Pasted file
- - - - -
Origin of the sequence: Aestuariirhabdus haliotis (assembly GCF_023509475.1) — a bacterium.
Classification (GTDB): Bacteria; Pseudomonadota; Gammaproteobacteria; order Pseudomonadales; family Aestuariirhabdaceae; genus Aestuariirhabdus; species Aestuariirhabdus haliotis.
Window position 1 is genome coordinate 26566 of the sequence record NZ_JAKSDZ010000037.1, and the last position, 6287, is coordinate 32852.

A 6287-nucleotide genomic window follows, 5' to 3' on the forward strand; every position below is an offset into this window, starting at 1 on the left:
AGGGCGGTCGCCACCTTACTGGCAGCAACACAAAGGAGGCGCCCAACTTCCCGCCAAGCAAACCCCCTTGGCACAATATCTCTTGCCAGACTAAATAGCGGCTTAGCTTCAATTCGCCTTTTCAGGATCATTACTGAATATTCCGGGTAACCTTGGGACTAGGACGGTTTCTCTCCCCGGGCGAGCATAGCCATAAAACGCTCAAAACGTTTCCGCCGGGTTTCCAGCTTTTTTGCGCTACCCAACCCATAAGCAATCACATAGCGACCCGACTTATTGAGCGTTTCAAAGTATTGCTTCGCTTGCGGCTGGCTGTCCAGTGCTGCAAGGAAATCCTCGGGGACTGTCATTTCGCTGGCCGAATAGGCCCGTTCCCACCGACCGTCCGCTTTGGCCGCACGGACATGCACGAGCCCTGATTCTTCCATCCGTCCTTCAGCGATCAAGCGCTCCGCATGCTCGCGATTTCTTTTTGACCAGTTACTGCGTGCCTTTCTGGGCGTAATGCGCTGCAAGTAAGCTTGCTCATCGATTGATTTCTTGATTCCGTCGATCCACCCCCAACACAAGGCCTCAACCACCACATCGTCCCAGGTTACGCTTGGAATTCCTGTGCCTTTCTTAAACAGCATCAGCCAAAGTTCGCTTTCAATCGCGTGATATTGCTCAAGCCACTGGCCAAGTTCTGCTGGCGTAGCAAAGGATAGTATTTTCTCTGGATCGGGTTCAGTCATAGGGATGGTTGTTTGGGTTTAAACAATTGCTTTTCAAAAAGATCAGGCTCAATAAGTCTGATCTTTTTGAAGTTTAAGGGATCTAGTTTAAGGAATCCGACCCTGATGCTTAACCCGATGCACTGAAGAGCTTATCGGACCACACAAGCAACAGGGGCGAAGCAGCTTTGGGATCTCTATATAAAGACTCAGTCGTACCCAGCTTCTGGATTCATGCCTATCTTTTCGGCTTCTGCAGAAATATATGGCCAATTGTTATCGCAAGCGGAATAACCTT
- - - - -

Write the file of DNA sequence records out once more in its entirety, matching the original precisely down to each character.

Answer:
Origin of the sequence: Aestuariirhabdus haliotis (assembly GCF_023509475.1) — a bacterium.
Classification (GTDB): Bacteria; Pseudomonadota; Gammaproteobacteria; order Pseudomonadales; family Aestuariirhabdaceae; genus Aestuariirhabdus; species Aestuariirhabdus haliotis.
Window position 1 is genome coordinate 26566 of the sequence record NZ_JAKSDZ010000037.1, and the last position, 6287, is coordinate 32852.

A 6287-nucleotide genomic window follows, 5' to 3' on the forward strand; every position below is an offset into this window, starting at 1 on the left:
AGGGCGGTCGCCACCTTACTGGCAGCAACACAAAGGAGGCGCCCAACTTCCCGCCAAGCAAACCCCCTTGGCACAATATCTCTTGCCAGACTAAATAGCGGCTTAGCTTCAATTCGCCTTTTCAGGATCATTACTGAATATTCCGGGTAACCTTGGGACTAGGACGGTTTCTCTCCCCGGGCGAGCATAGCCATAAAACGCTCAAAACGTTTCCGCCGGGTTTCCAGCTTTTTTGCGCTACCCAACCCATAAGCAATCACATAGCGACCCGACTTATTGAGCGTTTCAAAGTATTGCTTCGCTTGCGGCTGGCTGTCCAGTGCTGCAAGGAAATCCTCGGGGACTGTCATTTCGCTGGCCGAATAGGCCCGTTCCCACCGACCGTCCGCTTTGGCCGCACGGACATGCACGAGCCCTGATTCTTCCATCCGTCCTTCAGCGATCAAGCGCTCCGCATGCTCGCGATTTCTTTTTGACCAGTTACTGCGTGCCTTTCTGGGCGTAATGCGCTGCAAGTAAGCTTGCTCATCGATTGATTTCTTGATTCCGTCGATCCACCCCCAACACAAGGCCTCAACCACCACATCGTCCCAGGTTACGCTTGGAATTCCTGTGCCTTTCTTAAACAGCATCAGCCAAAGTTCGCTTTCAATCGCGTGATATTGCTCAAGCCACTGGCCAAGTTCTGCTGGCGTAGCAAAGGATAGTATTTTCTCTGGATCGGGTTCAGTCATAGGGATGGTTGTTTGGGTTTAAACAATTGCTTTTCAAAAAGATCAGGCTCAATAAGTCTGATCTTTTTGAAGTTTAAGGGATCTAGTTTAAGGAATCCGACCCTGATGCTTAACCCGATGCACTGAAGAGCTTATCGGACCACACAAGCAACAGGGGCGAAGCAGCTTTGGGATCTCTATATAAAGACTCAGTCGTACCCAGCTTCTGGATTCATGCCTATCTTTTCGGCTTCTGCAGAAATATATGGCCAATTGTTATCGCAAGCGGAATAACCTT